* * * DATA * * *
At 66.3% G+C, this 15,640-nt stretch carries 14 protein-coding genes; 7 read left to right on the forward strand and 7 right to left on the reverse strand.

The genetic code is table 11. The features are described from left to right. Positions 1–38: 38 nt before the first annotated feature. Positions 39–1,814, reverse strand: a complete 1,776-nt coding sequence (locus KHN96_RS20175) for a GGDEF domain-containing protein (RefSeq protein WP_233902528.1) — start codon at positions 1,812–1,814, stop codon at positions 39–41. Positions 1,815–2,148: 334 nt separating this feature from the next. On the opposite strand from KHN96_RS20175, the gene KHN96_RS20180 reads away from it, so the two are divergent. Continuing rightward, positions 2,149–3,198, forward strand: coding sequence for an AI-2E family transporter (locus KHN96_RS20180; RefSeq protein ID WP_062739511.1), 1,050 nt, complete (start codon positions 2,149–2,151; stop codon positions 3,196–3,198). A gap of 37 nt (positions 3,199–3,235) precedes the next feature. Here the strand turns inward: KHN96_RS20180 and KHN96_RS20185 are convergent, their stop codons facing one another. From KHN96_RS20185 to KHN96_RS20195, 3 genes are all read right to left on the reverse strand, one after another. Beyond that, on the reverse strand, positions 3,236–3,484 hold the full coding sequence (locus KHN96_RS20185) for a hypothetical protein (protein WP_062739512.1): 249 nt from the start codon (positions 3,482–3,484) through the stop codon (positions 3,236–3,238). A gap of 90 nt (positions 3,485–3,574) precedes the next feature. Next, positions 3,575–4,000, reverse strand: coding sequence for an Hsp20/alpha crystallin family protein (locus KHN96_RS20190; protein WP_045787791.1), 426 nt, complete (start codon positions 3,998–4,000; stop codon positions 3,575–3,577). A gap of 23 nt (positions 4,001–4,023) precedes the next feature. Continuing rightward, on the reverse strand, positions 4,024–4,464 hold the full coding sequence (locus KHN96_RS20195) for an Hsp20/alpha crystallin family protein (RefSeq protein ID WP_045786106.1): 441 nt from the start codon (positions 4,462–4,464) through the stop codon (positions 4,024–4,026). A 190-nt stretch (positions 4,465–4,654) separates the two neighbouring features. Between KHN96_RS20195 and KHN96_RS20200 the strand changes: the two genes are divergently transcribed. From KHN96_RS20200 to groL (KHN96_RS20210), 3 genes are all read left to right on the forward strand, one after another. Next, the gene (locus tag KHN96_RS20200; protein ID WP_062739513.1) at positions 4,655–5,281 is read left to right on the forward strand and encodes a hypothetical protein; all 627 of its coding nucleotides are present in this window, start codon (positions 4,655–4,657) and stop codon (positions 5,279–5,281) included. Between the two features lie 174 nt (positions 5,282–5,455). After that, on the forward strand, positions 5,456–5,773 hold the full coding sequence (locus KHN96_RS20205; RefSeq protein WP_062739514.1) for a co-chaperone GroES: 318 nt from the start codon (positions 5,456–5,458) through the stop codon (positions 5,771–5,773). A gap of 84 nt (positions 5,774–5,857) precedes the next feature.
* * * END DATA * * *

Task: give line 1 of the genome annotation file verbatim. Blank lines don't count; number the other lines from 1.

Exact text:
At 66.3% G+C, this 15,640-nt stretch carries 14 protein-coding genes; 7 read left to right on the forward strand and 7 right to left on the reverse strand.